Written for a show in Warwick...
“Huh? What do you want me to
do???” the student exclaims in shock.“Make fifty cylinders, five
sets of ten. One set from two pounds of clay, one from three, and so on. Each
piece of the set must be the same height and width. Oh…and trim all of them
the same way.”
The repetition assignment has
become a classic for me. It makes potters out of hobbyists. It teaches
important skills, hones decision making, and tests muscle memory.
It also blurs the division
between the physicality of form making, and the spiritual place of creation.
Somewhere in the repetition, in a place of trusting the centrifugal force and
intuitively knowing where to place hands upon the whirling clay, the potter is
lost in a cosmic dance with nature…mud, gravity, water, intense sensations on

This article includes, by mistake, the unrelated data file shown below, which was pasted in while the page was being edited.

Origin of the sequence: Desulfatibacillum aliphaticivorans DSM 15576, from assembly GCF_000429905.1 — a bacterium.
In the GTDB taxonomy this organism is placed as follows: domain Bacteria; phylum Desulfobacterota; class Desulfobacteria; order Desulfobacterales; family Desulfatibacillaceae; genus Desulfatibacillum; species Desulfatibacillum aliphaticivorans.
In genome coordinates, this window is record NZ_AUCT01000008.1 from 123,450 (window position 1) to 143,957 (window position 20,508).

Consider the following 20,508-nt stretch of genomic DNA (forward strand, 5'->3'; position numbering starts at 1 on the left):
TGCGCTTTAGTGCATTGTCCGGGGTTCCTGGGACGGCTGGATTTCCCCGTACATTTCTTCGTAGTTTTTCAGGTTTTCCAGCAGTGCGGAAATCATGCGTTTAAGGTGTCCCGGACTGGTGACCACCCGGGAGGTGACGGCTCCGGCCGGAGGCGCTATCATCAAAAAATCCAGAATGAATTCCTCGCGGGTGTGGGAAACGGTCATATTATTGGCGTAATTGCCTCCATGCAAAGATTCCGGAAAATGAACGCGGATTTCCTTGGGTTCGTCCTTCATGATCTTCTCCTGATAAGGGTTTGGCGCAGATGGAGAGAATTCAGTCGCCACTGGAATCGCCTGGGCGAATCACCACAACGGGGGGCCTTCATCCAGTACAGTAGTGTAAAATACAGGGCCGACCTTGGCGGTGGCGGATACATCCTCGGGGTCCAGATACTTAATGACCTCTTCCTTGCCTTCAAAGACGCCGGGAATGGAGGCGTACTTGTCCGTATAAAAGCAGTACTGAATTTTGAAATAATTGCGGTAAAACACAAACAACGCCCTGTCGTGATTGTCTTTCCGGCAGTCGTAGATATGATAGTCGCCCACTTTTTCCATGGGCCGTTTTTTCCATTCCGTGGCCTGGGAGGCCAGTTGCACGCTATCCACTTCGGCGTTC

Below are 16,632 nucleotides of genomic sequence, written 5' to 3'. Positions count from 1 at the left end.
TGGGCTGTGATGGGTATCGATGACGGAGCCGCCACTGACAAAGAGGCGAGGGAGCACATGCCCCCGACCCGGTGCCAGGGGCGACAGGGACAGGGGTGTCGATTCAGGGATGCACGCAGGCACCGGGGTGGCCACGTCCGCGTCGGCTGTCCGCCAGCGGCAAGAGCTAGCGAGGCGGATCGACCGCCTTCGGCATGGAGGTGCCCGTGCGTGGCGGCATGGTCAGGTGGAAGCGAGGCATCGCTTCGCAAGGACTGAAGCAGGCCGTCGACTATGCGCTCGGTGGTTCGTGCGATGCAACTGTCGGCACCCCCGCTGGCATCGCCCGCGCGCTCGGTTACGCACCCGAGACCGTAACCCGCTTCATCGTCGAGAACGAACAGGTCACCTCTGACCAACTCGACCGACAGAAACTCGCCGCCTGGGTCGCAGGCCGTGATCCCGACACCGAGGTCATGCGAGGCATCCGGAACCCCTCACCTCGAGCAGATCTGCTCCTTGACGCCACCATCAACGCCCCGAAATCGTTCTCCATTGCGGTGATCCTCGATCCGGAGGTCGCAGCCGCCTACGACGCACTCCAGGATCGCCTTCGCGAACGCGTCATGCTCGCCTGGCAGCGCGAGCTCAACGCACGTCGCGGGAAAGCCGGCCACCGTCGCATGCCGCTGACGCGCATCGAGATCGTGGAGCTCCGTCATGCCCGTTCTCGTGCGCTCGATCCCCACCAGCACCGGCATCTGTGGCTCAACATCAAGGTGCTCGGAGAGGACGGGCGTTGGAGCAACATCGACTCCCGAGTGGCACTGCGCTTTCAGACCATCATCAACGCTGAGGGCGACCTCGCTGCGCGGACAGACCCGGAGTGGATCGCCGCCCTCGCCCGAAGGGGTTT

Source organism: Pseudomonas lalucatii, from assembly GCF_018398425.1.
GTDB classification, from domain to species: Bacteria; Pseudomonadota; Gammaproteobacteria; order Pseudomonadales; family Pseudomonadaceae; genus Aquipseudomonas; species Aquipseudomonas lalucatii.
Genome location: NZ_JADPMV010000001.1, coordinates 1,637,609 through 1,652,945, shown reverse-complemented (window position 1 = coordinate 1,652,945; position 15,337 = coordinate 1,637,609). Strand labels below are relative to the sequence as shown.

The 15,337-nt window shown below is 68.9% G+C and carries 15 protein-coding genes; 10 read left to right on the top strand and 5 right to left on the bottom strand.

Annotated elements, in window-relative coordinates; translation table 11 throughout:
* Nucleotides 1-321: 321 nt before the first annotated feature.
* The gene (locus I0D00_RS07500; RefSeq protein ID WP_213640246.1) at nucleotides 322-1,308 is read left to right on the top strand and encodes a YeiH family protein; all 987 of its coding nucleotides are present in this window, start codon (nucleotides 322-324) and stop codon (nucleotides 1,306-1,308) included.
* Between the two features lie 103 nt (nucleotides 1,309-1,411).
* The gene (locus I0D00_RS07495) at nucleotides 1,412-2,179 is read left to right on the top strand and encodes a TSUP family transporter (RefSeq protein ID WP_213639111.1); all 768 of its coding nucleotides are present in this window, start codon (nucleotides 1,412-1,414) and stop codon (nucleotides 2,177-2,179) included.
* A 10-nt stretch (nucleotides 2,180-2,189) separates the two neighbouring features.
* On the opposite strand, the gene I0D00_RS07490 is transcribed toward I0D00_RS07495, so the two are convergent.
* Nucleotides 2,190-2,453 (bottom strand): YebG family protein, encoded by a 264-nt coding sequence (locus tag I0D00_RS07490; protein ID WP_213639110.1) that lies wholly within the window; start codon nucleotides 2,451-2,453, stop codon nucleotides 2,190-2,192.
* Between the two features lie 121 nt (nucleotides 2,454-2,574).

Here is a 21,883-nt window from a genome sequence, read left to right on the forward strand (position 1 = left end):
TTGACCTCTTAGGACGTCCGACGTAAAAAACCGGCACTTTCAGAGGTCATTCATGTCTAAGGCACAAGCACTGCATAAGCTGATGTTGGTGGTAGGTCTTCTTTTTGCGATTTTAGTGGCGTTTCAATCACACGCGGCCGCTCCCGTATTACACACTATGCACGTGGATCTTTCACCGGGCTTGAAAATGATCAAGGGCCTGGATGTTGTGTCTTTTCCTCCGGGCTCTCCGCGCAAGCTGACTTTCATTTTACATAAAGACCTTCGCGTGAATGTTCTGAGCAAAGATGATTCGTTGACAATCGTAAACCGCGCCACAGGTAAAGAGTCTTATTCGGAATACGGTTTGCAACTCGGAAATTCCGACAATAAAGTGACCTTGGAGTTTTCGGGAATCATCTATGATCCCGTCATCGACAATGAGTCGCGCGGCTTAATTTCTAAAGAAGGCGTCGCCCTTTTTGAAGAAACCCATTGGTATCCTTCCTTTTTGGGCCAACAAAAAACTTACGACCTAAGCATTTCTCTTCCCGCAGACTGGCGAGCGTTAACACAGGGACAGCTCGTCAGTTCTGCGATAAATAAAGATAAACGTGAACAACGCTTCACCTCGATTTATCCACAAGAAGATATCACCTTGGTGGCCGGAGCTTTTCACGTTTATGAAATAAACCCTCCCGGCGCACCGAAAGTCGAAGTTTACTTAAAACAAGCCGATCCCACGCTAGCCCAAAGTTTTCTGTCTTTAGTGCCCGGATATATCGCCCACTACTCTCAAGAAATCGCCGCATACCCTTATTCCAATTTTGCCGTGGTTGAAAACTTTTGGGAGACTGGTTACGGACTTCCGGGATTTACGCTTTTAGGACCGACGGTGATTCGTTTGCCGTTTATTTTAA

the fingertips, hands, a breeze created by the spinning wheel gently touching
the face. In a moment it all happens… the potter joins with the rhythm of the
wheel, the wetness of the material, and is in a space as deep as any to which
the most powerful mantra can lead.
The space is beautiful, just
verging on joyous. It is familiar, becoming more personal with each pot…Each
repetition requires a tiny bit less thinking, a tiny bit more “being.”
Slow emergence from the
meditative space can feel lonely, except that potters have a treat to help the
transition... Center, open, floor, walls, trim. Center, open, floor walls,
trim. Center, open, floor, walls, trim. And at the end, we have pots for which
to care… fifty of them!
Ahhh. The system’s perfect. Namaste.